BURLINGTON — A year ago, Jeffrey Davis had just about given up on going to the doctor. He was tired of waiting for physicians who always ran late, tired of being rushed through appointments, tired of never having diagnoses or treatment plans fully explained.
Then a coworker suggested that Davis, 53, of Haverhill, check out the Iora Health practice in Burlington. There he found the attention, care, and personal interest that was so lacking in his past experiences.
“We can sit down and talk about anything,” he said after a consultation that covered a wrist injury, his attempts to quit smoking, and his cholesterol levels. “You have someone watching to help you do what you should.”
Davis is part of a large pool of Americans who have become disenchanted with the conventional approach to medical care. Iora aims to tap this discontent with a business model that the for-profit company hopes will remake the health care system. The company, which was founded by a doctor from Massachusetts General Hospital and a health industry veteran, attempts to deliver cost-saving primary care through a combination of preventative care, technology, and human contact, all pulled together with a simplified payment model.
Iora, headquartered in Cambridge, runs 13 practices in six states, including in Burlington and Dorchester. In total, the practices serve 12,000 patients.
“This is not a little different — it’s very different,” said Dr. Rushika Fernandopulle, who cofounded Iora with entrepreneur Christopher McKown, the husband of Abigail Johnson, chief executive of Fidelity Investments. “We are building a brand-new version of health care.”
In January, the company raised $28 million from seven investors, including the venture capital firms Foundation Medical Partners, of Connecticut and Boston; Fidelity Biosciences, a unit of the Boston financial service company; and California-based GE Ventures, an investment arm of General Electric Co.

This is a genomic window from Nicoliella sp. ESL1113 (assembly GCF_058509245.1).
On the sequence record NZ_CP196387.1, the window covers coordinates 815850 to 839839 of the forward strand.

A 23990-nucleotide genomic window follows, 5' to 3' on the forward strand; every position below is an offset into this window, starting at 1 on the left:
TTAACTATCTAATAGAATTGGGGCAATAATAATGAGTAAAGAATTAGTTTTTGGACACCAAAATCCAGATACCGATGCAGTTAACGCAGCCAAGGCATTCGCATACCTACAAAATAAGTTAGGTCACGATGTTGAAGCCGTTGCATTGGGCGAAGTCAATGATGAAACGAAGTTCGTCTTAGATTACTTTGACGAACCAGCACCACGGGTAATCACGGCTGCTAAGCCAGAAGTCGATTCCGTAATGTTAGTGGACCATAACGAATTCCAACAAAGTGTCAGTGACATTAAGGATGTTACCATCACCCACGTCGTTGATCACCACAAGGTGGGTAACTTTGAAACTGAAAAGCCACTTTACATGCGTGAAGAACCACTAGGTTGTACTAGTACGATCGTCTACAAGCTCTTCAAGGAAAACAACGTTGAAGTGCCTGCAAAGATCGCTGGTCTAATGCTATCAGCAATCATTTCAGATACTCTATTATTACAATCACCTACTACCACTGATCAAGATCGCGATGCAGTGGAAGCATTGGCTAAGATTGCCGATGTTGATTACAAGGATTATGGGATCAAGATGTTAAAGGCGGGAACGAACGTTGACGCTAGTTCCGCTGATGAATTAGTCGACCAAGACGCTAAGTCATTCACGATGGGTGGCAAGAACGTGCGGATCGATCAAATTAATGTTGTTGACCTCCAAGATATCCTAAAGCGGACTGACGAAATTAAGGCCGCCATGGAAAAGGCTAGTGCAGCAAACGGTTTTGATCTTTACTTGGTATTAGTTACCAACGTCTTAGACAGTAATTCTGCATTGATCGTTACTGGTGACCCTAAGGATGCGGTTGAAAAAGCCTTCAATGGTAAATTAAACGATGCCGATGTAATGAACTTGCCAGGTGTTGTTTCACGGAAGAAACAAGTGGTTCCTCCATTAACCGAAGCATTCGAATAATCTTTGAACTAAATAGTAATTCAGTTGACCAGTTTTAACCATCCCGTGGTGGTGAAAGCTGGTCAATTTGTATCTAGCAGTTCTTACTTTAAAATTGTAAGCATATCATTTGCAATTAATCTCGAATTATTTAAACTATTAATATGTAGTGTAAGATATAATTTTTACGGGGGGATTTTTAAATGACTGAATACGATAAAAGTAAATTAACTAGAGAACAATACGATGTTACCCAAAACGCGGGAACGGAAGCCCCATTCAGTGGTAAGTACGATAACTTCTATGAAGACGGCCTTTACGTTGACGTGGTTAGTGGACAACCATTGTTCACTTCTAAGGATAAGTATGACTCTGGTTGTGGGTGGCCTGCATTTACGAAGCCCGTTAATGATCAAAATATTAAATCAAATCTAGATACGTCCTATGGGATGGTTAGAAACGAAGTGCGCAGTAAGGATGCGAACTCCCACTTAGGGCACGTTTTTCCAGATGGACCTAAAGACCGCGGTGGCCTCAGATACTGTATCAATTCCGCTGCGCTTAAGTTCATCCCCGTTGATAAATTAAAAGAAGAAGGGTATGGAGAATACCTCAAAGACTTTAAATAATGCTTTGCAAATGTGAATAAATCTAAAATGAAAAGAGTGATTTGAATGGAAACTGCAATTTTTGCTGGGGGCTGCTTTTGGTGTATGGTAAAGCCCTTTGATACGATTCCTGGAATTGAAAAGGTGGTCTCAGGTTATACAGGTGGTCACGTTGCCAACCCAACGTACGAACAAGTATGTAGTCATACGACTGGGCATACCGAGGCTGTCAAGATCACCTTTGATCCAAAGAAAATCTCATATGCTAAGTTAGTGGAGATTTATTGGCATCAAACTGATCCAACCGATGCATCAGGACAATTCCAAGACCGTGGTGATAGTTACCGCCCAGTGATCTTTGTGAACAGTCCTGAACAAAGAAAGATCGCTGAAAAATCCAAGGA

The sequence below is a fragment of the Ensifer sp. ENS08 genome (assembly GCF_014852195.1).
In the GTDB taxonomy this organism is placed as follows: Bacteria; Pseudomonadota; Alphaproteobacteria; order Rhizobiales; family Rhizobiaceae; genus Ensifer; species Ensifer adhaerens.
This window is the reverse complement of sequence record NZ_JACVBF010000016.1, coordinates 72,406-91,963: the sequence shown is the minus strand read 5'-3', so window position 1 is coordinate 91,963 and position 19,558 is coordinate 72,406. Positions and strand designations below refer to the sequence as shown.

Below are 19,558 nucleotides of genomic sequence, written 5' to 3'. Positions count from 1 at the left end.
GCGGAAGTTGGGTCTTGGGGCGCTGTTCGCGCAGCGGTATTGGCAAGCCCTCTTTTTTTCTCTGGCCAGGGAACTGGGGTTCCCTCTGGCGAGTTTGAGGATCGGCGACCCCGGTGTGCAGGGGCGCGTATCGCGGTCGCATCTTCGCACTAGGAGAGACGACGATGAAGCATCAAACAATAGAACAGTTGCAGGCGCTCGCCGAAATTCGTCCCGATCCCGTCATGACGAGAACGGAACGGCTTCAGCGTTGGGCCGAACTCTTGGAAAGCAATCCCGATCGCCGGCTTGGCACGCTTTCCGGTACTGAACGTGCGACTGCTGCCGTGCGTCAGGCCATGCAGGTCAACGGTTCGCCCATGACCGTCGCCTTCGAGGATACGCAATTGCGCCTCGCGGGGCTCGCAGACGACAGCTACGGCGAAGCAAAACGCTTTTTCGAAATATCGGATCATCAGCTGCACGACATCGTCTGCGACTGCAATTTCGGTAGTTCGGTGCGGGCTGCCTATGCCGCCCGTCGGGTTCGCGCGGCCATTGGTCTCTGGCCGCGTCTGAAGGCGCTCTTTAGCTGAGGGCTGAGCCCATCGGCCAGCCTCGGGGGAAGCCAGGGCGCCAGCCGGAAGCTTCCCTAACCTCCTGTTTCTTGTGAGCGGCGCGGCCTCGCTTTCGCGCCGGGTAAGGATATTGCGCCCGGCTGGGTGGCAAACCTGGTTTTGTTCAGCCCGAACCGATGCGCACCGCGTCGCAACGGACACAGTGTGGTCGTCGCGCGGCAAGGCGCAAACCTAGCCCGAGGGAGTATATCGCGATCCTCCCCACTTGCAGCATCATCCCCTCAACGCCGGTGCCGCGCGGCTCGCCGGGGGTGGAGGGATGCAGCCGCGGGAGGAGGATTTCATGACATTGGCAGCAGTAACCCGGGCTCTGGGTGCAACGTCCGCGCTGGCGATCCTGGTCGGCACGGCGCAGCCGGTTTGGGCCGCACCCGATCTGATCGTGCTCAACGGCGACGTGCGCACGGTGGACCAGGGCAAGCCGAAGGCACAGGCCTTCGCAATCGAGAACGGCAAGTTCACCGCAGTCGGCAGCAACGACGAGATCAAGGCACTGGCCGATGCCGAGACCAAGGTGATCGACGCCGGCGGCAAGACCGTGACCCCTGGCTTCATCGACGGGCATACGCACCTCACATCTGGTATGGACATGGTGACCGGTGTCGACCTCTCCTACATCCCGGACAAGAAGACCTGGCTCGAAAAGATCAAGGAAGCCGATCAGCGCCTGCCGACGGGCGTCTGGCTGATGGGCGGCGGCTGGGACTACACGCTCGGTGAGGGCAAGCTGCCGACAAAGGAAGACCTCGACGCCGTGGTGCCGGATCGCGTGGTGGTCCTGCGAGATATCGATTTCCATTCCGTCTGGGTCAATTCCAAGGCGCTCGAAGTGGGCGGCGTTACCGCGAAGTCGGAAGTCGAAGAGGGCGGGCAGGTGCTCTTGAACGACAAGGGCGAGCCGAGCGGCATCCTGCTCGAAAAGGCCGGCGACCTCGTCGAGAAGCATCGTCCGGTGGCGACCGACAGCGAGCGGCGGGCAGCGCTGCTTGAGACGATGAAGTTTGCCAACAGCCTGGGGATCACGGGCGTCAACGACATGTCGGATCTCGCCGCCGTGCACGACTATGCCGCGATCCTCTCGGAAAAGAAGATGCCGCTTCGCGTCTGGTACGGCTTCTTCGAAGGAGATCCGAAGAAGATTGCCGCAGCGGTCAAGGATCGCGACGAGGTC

In two previous rounds of funding, the company had raised about $20 million.
The latest funding will allow Iora to at least double the number of practices it operates over the next year, Fernandopulle said.
Today, most medical care is paid for by a fee-for-service system in which each procedure, test, and office visit is billed separately. This model creates an incentive for medical professionals to schedule more procedures, tests, and appointments, whether needed or not, said Dhaval Dave, a professor of economics at Bentley University in Waltham. The fee-for-service model, he said, is one of the reasons that health care costs have grown sharply in recent decades.
Iora tackles this problem by focusing on one slice of the system — primary care — and replacing the fee-for-service approach with a different model. The company finds large companies or organizations such as unions that are interested in trying out a new approach. These sponsors, which include the New England Carpenters Benefits Fund, Lahey Health, and Dartmouth College, have agreed to pay a flat monthly fee for each patient. Employees still carry standard insurance for medical needs beyond primary care.